At least 22 killed after tornadoes, storms sweep through southeastern U.S.
Most deaths were reported in Mississippi, Georgia, with extensive property damage elsewhere
Severe weather has swept across the U.S. South, killing at least 22 people, damaging hundreds of homes from Louisiana into the Appalachian Mountains and leaving more than one million customers without power.
Eleven people were killed in Mississippi, and six more died in northwest Georgia. Three were found dead in South Carolina. Others died under falling trees or inside collapsed buildings in Arkansas and North Carolina.
The Chattanooga, Tenn., area and several counties in northwest Georgia appeared to be particularly hard hit as well. At least 14 people were hospitalized in the Chattanooga area, where search and rescue teams from at least 10 fire departments were going door to door, responding to more than 300 emergency calls for help, the fire department said.
Fire Chief Dewayne Bain, of Murray County, Ga., told WAGA-TV that two mobile-home parks were severely damaged, with five people killed and five others hospitalized after a narrow line of storms left an eight-kilometre-long path of destruction. Another person was killed when a tree fell on a home in Cartersville, Ga., the station reported.
Mississippi's death toll rose to 11 early Monday, the state's emergency management agency tweeted.
In Arkansas, one person was killed when a tree fell on a home in White Hall, about 56 kilometres southeast of Little Rock, the Jefferson County Department of Emergency Management said.
The storms blew onward through the night, causing flooding and mudslides in mountainous areas, and knocking out power 1.3 million people in a 10-state swath ranging from Texas to Maine, according to poweroutages.us. The National Weather Service tallied hundreds of reports of trees down across the region, including many that punctured roofs and downed power lines.
Several apparent tornadoes spun up in South Carolina, where dozens of homes appeared damaged in a line from Seneca to Clemson. Emergency officials were working to open shelters in the North Carolina mountains, where up to 13 centimetres of rain fell in a few hours.
In southern Mississippi on Sunday, one person was killed in Walthall County, two were killed in Lawrence County and three were killed in Jefferson Davis County, state Emergency Management Agency director Greg Michel said. The deaths included a married couple, according to a Facebook post from the county sheriff's office: Lawrence County sheriff's deputy Robert Ainsworth and Walthall County Justice Court deputy clerk Paula We.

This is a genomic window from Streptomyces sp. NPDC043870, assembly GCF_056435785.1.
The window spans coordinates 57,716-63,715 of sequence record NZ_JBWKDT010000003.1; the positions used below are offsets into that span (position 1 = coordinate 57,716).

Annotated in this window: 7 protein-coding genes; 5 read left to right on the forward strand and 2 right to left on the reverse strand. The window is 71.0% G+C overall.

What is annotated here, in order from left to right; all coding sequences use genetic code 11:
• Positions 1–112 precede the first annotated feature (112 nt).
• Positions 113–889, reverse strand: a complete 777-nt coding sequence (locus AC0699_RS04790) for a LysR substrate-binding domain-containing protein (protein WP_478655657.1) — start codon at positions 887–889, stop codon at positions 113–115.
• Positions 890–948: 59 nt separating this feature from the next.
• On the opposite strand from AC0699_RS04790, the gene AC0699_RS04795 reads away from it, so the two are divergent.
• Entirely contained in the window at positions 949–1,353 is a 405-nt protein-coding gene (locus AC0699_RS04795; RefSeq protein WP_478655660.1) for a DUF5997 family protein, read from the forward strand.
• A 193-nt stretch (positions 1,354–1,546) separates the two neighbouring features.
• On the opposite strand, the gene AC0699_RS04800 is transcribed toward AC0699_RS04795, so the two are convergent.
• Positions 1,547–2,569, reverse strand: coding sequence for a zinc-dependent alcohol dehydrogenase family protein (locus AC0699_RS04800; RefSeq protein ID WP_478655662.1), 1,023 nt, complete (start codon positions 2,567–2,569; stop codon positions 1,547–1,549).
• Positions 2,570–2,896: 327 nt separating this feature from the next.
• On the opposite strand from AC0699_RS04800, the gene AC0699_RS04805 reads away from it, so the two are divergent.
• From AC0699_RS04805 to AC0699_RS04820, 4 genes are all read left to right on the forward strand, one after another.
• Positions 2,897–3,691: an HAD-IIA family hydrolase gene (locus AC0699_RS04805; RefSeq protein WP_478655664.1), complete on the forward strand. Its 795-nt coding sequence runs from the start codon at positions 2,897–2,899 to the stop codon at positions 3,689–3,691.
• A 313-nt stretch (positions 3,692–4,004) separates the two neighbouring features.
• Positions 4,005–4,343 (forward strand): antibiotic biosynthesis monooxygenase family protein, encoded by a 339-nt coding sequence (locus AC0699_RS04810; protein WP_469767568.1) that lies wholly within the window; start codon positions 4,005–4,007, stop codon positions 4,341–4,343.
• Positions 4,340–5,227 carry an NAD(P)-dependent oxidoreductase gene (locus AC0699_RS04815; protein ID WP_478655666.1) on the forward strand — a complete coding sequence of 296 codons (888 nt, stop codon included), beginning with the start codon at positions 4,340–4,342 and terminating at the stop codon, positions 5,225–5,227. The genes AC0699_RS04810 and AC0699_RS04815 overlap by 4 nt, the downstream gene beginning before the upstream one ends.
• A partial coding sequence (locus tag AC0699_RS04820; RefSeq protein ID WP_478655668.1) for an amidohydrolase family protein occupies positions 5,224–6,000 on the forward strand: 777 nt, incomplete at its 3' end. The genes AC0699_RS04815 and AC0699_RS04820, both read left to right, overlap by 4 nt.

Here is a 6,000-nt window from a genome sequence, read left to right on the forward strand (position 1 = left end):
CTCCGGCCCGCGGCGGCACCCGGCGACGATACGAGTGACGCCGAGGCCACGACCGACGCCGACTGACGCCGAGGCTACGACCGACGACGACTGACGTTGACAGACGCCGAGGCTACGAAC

Mississippi Gov. Tate Reeves declared a state of emergency Sunday night after he said several tornadoes had struck the state.
"This is not how anyone wants to celebrate Easter," Reeves said on Twitter. "As we reflect on the death and resurrection on this Easter Sunday, we have faith that we will all rise together."
Storm system heading northeast
The National Weather Service advised that the storm front would blow into the mid-Atlantic states Monday, bringing potential tornadoes, wind and hail. News outlets reported downed trees, flooded streets and other damage in Alabama, Tennessee and Georgia, but the National Weather Service hadn't immediately confirmed additional tornado touchdowns.
Strong winds late Sunday toppled power lines and blew trees onto several houses in Clarksdale, Miss., trapping some people inside, Mayor Chuck Espy said.
"I know these are some tough times and I'm just asking everyone to stay prayed up," Espy said.
There were no immediate reports of serious injuries in Louisiana, even though the storm damaged between 200 and 300 homes in and around the city of Monroe, Mayor Jamie Mayo told KNOE-TV. Flights were cancelled at Monroe Regional Airport, where airport director Ron Phillips told the News-Star the storm caused up to $30 million US in damage to planes inside a hangar.
In north Alabama, where lightning struck Shoal Creek Baptist Church in Priceville shortly after noon Sunday, catching fire to the tall, white steeple, pastor Mahlon LeCroix said the building would have been full of more than 200 people at the time had the pandemic not forced him to switch to online services.
"It turned out to be a blessing," he said.